September 22, 2015

Trudeau's vow to scrap F-35s will cost jobs, security -- and Liberal votes

Brian LilleyArchive

Justin Trudeau just promised to cancel the F35 fighter plane program if he's elected prime minister.

He insists this cancellation won't cost Canadian jobs or create a huge gap in national security, but he's wrong on both counts.

Even worse, Trudeau doesn't seem to understand that scrapping F35s will actually cost his party jobs in places where they need them most.

It's reminiscent of Chretien's Sea Kings fiasco.

Do we really want to go through that again?


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commented 2015-09-24 06:00:48 -0400
It is possible that there are more Canadian jobs built into the other project being promoted by the Liberals.
commented 2015-09-23 12:25:56 -0400
While I fear the NDP, it is at least lead by and adult. Harper is an adult. But Trudeau is a child. The idea that this child may lead Canada is scary.
commented 2015-09-23 02:12:08 -0400
Is there anything ,any program that Harper has put into effect that Justin has not vowed to DESTROY.
He acts like a little KID and the CANADA is his TOY.
Justin is certifiably off his Rocker.
commented 2015-09-22 23:14:55 -0400
It is absolutely immoral to send men and women into combat with “more affordable” equipment. You give them the best money can buy even if other programs have to be cut-back to make that possible. This “more affordable” idea reminds us of the bargain-basement subs that Chretien bought – subs that not only killed one sailor during the trans-Atlantic crossing but are also still leaky after billion dollar up-grades. It took four years to get them ready for limited duty. It is shocking that some people don’t understand the immorality of asking Canadians to risk their health and/or lives in less than the best.
commented 2015-09-22 22:41:59 -0400
OK I just have to say my favorite Justin Trudeau campaign commercial is where he is on the escalator trying to make a point about the economy being stalled. I would suggest like his policies he appears to be heading the wrong way on the escalator.
commented 2015-09-22 22:11:37 -0400
Just checked out National Post, what a spin they put on this issue:

Spin, spin, spin, all to put Trudeau in a light befitting the “Liberal Savior” of Canada. “Justin Trudeau is running rings just now around both his principal opponents. …” Ugh gag, does the writer, Michael Den Tandt, really believe the pathetic drivel he wrote? If so then what a joke.
commented 2015-09-22 20:23:14 -0400
Gentlemen, Bravo Zulu in particular….I feel priviledged to be on a forum of intelligent and knowledgable input. I first took an interest in this subject back in the 1950’s. I had an uncle I hero worshiped. Wound down his career as a station commander. One of his souvenirs was his flight helmet cracked neatly in two pieces down the middle from parking in a civilian garage when he had a “flame out” in a Sabre jet….caused by carbon and parafin buildup on the automotive spark plug that ignited the kerosene feuled jet….the fix was a rim fire spark plug……..:-)

Aircraft have always been a package of compromises…have always cost far too much to develop..have always had vulnerabilities particularly in combat…..and have always had far too many casualties that were not war related.

I would not give a hoot what Justin Trudeau …or any politician for that matter…would have to say on this subject.

But I am curious sir….in an engagement like the ones we have been sent to lately I think the F35 is our best option for that deuling and brawling that establishes air superiority and ultimately air supremacy.

But I agree with your concerns about reliability for long range patrol and interception over a vast arctic territory.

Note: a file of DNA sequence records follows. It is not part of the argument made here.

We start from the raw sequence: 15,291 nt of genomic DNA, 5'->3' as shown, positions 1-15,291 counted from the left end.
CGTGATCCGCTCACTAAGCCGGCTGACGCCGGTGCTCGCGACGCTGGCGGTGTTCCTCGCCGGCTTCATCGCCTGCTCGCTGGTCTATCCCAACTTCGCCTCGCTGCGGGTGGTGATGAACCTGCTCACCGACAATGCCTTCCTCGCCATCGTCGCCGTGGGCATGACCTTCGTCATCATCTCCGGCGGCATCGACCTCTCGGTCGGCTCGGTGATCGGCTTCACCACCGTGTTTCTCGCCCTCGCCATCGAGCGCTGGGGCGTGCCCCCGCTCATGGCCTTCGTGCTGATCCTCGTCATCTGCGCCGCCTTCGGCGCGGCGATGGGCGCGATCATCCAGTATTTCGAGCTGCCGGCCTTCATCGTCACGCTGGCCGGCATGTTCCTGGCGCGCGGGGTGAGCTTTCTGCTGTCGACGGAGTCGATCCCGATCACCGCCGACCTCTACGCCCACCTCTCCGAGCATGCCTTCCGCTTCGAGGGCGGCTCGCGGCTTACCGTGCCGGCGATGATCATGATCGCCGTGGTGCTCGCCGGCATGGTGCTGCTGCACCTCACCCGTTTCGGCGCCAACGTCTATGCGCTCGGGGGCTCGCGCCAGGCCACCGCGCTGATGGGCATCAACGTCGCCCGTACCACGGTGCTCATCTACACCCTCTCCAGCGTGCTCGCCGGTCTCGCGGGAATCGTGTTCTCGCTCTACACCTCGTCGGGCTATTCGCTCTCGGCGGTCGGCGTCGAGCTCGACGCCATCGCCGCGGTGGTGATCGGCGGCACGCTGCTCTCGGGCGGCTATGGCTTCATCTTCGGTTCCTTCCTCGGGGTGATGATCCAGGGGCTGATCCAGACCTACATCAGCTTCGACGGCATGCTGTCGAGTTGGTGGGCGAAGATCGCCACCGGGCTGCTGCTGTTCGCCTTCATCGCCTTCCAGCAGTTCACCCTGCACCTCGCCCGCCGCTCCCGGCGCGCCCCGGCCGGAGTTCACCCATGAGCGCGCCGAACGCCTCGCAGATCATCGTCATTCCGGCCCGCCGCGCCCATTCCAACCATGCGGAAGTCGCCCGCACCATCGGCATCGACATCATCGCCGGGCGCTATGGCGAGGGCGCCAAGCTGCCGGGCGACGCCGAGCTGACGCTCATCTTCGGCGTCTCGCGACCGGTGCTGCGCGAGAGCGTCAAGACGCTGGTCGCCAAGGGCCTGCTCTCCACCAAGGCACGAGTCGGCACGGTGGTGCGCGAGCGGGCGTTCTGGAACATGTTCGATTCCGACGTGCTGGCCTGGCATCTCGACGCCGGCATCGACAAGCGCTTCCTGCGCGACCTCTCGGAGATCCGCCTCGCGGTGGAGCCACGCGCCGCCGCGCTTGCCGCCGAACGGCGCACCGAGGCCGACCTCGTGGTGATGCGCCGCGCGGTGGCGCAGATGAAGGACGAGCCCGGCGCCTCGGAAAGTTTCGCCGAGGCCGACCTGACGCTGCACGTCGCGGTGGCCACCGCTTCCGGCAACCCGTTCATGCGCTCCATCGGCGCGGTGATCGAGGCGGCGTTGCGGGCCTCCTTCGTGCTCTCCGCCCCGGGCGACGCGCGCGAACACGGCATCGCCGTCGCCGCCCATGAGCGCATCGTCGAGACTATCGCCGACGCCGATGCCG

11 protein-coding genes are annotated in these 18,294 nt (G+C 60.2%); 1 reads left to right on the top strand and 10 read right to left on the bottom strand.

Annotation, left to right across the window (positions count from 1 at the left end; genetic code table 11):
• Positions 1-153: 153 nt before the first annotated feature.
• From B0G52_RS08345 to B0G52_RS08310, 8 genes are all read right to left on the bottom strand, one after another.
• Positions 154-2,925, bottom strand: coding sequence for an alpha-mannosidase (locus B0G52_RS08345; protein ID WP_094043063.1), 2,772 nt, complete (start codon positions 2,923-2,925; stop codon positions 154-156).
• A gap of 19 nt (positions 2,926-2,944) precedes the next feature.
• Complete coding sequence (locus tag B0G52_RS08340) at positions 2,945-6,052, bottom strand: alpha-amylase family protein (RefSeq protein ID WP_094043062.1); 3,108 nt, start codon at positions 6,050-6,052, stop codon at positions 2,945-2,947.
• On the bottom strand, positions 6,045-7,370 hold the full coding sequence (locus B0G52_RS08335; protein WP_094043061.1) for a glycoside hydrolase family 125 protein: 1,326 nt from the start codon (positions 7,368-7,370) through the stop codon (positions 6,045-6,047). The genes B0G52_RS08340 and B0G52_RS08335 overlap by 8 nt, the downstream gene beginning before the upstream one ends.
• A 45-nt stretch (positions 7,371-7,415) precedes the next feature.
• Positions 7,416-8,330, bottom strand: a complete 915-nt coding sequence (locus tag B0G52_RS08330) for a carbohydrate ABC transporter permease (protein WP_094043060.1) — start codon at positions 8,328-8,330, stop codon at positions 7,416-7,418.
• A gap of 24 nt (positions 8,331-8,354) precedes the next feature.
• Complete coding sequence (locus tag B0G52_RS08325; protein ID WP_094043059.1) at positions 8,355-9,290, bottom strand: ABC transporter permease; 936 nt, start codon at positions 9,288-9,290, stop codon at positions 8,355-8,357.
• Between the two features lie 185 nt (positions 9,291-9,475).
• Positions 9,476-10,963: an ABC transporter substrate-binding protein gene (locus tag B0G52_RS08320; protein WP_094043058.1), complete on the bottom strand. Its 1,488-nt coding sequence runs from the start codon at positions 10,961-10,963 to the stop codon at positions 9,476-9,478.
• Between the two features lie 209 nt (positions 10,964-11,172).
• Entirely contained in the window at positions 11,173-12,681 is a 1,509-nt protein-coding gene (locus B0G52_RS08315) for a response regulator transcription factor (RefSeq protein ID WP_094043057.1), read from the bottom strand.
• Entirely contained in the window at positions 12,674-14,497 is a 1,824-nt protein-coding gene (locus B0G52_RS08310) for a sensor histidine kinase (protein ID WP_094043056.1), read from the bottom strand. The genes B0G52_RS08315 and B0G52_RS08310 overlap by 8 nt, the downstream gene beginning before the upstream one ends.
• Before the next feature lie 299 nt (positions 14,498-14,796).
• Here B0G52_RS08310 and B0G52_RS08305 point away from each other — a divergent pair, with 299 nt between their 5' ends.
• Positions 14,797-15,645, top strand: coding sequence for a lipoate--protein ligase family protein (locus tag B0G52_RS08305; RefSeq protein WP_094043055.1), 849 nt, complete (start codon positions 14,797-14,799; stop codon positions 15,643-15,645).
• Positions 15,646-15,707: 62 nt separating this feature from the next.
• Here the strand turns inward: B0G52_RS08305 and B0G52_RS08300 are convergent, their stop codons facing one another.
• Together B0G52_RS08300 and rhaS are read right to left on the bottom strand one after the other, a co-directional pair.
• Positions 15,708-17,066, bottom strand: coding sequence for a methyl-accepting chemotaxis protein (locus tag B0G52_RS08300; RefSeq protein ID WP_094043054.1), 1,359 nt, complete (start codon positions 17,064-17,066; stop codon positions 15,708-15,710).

Which aircraft would you select ….or would it be ….“none of the above” and go back to the drawing board.

Sir I know that in terms of ground attack and “dog fighting” the top of line propeller driven craft of late WW2 could outfly the G-forces men can endure…and the only advantage of modern jets is getting you to the engagement and getting you home faster…and they do tend to perform better way up where the air is thin.
commented 2015-09-22 19:02:36 -0400
Rick Sloan said: “As I have said before, we can sell the CBC and use that 1.1+++ Billion dollars per year to purchase and build state of the art equipment we need to keep us safe … and we would not even have to raise taxes doing it. A win-win.” I like it!
commented 2015-09-22 18:55:28 -0400
The Avro Arrow, despite being fuelish, was considered at the time quite advanced. I would love to see a made in Canada solution to our aging jets. Just thinking out loud…………………..
commented 2015-09-22 18:49:09 -0400
All you Guys who frown on the single engine aspect. I agree and understand what you are saying but would remind you that the Battle of Britain was won with single engines. The Spitfire, the Hurricane and we should not forget the ME 109 an so on. I know, I am just arguing Cup’s and Saucers. Just a thought.
commented 2015-09-22 18:48:44 -0400
Glenn Craig. Thanks for setting Brinkman straight…..even if he’s even willing to acknowledge or accept your facts…………….Somehow I think not!
commented 2015-09-22 18:26:50 -0400
So let’s get this straight. He wants to cancel the stealth fighters to bolster the Navy. So our enemies who have stealth fighters can shoot at our Navy ships and destroy them while they are undetected, and then shoot down our sub-par non-stealth fighters without being detected. Good call Trudeau. Trudeau and Mulcair want us to be in the rear with the gear. I suggest we have Trudeau and Mulcair trained as fighter pilots and ask them to use sub-standard old generation equipment and see how they like it. Its great to be an armchair quarterback when you don’t have to put out.

We cannot play the 12 year old kid in the school yard with the big USA backing us up anymore. We claim the Arctic as ours and yet the Russians have laid claim to it as well. We can’t depend on the USA. They disagree with our claim as well. We are going to need the equipment to stand up to the rest of the world who look at us like Trudeau and Mulcair do.

As I have said before, we can sell the CBC and use that 1.1+++ Billion dollars per year to purchase and build state of the art equipment we need to keep us safe … and we would not even have to raise taxes doing it. A win-win.
commented 2015-09-22 17:58:35 -0400